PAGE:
Creating Email Inbox Clarity

I don’t make New Year’s resolutions. I haven’t for years.

Instead, for the entire year, I focus on a word. Last year, my word was “brave,” and, as I look back, I was true to my word. I joined a networking group because I don’t like networking, I became a member of the Board of Directors of the New England Chapter of the National Association of Professional Organizers (NAPO), and we moved after selling the house we lived in for 27 years!

If you’d asked me a few years ago if I would’ve done any of those things, I would’ve replied with a resounding “No Thank You!”

Word Of The Year

But over the past few years, this simple process of selecting a single word has really worked for me. This year, I selected the word “clarity.” In addition to posting a reminder above my desk, I have decided to implement a new way of focusing on my word as well. I’ve challenged myself to do something each month that brings clarity to my business or personal life.

This month, my clarity goal was to clean out and organize my out-of-control email inbox.

On average, I receive about 200 emails a day. It sounds like a lot, but the good news is, I don’t touch all of them. Just yesterday, 56 emails went directly into my junk folder without me even seeing them. And there were others that I deleted without even opening because I quickly viewed the content in my pre-view pane and decided I didn’t keep them (which is an email marketer’s nightmare!).

At the start of the year, my email inbox had more messages in it than I care to admit. As hard as I try to manage my messages as I take action related to them, it doesn’t always happen. So, I often set aside some time to concentrate on cleaning out unwanted messages or filing the ones I need to keep for future reference.

The process I use is pretty simple.

  • Initially, I sort my inbox by sender.
  • At the first pass, I identify and delete groups of messages from senders with whom I either don’t do business any longer or from automatic daily/weekly updates that I no longer need, such as my weekly Fitbit stats from the last few months. This step alone usually reduces my inbox by a third.
  • Next, I go back to the top and add date to my sorting criteria, and I quickly scroll through messages by sender and date. Typically, I delete anything older than one year – but if I think I need to keep emails older than a year, I move them to a specific folder related to the topic or project or person – whatever makes the most sense. It’s even quicker if you are sure you don’t need to save any emails prior to a certain date, if that is the case, just sort your entire inbox by date and delete anything older. Bam!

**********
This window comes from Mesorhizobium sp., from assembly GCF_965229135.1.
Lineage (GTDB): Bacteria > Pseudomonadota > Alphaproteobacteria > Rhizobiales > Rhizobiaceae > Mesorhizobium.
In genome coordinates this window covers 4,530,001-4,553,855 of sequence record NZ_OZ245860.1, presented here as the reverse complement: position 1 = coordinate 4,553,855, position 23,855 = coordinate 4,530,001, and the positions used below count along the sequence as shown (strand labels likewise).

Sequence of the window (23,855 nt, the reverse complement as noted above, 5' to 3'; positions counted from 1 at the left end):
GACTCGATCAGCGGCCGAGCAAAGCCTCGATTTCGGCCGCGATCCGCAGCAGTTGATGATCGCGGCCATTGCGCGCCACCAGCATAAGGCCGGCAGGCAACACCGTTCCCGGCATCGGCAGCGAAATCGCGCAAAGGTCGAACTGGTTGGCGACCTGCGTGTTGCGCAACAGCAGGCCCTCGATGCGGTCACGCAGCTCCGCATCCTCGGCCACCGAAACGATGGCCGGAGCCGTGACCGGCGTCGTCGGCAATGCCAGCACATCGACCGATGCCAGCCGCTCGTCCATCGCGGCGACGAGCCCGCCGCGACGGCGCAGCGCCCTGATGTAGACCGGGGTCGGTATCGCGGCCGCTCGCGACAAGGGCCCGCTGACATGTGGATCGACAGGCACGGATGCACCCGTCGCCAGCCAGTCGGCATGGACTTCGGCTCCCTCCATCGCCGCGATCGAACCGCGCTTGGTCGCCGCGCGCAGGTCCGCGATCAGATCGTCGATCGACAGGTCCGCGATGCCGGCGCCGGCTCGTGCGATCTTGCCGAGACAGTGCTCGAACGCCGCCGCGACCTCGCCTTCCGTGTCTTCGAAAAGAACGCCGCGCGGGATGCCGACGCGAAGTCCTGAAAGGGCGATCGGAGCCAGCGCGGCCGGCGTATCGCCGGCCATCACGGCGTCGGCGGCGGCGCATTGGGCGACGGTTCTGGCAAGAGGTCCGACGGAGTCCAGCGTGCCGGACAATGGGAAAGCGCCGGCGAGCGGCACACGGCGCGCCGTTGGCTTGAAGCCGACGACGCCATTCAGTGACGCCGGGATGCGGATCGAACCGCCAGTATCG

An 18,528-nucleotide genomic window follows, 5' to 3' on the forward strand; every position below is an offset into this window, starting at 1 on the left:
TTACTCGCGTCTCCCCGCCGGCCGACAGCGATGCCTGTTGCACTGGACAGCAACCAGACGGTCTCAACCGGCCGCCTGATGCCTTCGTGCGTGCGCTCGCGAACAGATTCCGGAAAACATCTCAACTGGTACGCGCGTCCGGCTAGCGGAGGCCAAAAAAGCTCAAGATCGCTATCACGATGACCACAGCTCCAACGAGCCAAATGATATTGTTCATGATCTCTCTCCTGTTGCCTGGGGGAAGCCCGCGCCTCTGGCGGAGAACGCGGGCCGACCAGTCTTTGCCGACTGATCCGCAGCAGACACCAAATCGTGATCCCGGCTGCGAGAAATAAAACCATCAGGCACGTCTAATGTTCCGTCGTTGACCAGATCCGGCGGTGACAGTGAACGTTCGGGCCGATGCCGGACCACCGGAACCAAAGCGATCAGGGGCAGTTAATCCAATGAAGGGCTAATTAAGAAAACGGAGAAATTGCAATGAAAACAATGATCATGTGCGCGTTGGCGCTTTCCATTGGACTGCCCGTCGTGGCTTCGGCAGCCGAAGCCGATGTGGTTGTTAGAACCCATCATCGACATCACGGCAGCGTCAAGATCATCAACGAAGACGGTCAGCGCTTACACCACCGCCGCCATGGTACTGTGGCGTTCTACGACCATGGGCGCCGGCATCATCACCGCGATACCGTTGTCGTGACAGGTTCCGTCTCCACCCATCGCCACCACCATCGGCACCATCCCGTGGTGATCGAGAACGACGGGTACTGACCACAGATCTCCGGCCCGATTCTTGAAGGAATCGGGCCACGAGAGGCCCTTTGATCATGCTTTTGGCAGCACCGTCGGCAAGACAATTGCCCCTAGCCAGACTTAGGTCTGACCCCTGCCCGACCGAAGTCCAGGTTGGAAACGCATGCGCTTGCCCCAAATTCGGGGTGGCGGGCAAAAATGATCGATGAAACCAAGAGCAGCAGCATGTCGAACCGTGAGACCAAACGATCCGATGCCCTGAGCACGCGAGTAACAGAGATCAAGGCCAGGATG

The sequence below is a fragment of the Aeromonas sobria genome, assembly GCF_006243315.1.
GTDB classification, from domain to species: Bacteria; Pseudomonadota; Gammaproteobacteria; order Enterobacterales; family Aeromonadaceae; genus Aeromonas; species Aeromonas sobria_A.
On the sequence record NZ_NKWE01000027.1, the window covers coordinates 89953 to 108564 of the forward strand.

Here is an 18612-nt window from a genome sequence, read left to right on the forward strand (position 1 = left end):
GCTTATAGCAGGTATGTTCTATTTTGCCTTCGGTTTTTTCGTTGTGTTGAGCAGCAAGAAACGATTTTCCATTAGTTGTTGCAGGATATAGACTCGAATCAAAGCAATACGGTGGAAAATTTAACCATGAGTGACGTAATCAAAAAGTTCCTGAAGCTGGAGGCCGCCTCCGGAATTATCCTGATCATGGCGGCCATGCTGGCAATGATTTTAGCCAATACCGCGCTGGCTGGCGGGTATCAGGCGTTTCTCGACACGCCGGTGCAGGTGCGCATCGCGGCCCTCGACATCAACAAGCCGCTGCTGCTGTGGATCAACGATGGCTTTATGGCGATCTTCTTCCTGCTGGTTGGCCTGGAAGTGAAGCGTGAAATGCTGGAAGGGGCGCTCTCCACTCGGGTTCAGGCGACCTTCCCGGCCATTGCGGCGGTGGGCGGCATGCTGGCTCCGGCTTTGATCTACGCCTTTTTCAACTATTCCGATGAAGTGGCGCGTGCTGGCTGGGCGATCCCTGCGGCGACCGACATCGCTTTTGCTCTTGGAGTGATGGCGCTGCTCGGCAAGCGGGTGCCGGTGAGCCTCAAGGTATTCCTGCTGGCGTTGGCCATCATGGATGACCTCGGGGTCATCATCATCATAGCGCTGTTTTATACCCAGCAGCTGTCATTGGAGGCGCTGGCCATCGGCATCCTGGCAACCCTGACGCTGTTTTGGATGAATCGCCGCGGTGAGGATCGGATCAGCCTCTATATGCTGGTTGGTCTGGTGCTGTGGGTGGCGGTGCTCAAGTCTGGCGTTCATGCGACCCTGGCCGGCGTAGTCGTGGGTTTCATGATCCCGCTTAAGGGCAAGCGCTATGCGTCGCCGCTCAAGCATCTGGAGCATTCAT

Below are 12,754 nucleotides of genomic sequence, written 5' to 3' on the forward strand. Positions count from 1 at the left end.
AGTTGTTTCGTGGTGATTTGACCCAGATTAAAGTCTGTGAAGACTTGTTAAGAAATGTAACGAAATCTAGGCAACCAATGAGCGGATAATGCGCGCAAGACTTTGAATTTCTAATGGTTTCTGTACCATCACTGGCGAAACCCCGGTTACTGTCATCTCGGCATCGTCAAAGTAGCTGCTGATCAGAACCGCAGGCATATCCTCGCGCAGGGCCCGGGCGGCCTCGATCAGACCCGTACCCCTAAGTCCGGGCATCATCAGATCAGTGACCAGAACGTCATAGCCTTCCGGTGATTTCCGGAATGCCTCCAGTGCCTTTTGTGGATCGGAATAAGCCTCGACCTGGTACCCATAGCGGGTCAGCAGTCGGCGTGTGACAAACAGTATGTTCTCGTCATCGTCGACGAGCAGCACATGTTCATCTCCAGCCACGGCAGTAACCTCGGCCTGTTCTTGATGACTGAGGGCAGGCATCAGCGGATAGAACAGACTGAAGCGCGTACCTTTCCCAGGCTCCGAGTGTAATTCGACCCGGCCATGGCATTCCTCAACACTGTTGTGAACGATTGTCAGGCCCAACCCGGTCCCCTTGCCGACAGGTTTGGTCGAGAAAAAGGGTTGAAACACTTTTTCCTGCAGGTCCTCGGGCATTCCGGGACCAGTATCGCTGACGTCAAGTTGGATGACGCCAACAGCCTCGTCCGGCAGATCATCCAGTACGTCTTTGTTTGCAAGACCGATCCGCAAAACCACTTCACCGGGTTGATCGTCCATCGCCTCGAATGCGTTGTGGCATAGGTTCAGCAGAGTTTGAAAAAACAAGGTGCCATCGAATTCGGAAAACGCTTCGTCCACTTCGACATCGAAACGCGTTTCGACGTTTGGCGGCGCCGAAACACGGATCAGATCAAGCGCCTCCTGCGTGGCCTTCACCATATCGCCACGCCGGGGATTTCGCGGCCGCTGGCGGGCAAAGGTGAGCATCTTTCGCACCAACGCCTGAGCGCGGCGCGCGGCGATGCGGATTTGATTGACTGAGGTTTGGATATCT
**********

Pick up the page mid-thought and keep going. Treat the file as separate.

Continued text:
• I also reviewed all of the “rules” I have set up to automatically sort my inbox and tweaked them a bit. I added a few too. For example, I have a rule to automatically delete emails from certain people who don’t seem to EVER take me off their list. I have a rule to change the color of emails that come from specific URLs as a visual indicator that I can’t miss. And I have a few more…

There are many popular approaches to managing email inboxes, such as “Inbox Zero,” which offer some great ideas. Keeping your inbox free of clutter can be a challenge and creating a process that works best for you typically evolves over time.

I believe everyone has a personal connection with what works and doesn’t work best for managing their email. I’d love to hear how you keep your email well ordered. Add your ideas and suggestions below.

Ta-Da Tip of the Month

I often hear people complain about how many emails they receive on a daily basis, and how overwhelming it becomes to keep them under control. Here are just a few tips for proactively managing your email inbox, so it doesn’t get the best of you.

  • Set up rules. All email client applications give you the opportunity to create customized “rules” so that you can manage incoming mail before reaching your inbox. If you find yourself deleting a message from the same person/address every day, set up a rule to delete it for you. Or, if there are emails that you’d like to read at a later time, automatically move them to a folder you can access when you have a few free minutes.
  • Think twice. After you read an email, ask yourself “Do I need to keep this email?” If the answer is no, hit delete immediately. Or, “Should I file this email for future reference?” If the answer is yes, file it right away.
  • Set aside a few minutes each week. I usually recommend to clients that they set aside 30 minutes a week to clear out inbox clutter. Block time on your calendar and you’ll be more inclined to do
  • To Junk or unsubscribe? That is the question. If you decide you no longer want to receive messages from a certain person or company to which you know you intentionally subscribed,use the option to unsubscribe safely from their list. But if you receive emails from someone/company you don’t recognize at all, I usually recommend just marking the email as “junk” rather than unsubscribe. The reason is, if you unsubscribe from some of these less-reputable entities, they’ll know that your email address is valid, and will start sending you more email from different addresses. Clearly, these people have way too much time on their hands!

Obviously, there are many ways to customize how to stay ahead of the daily infusion of email that we all experience. Giving some thought to what works best for keeping your inbox well ordered can pay off with many time saving dividends. TaDa!

Leave a Reply

You can use these HTML tags

<a href="" title=""> <abbr title=""> <acronym title=""> <b> <blockquote cite=""> <cite> <code> <del datetime=""> <em> <i> <q cite=""> <s> <strike> <strong>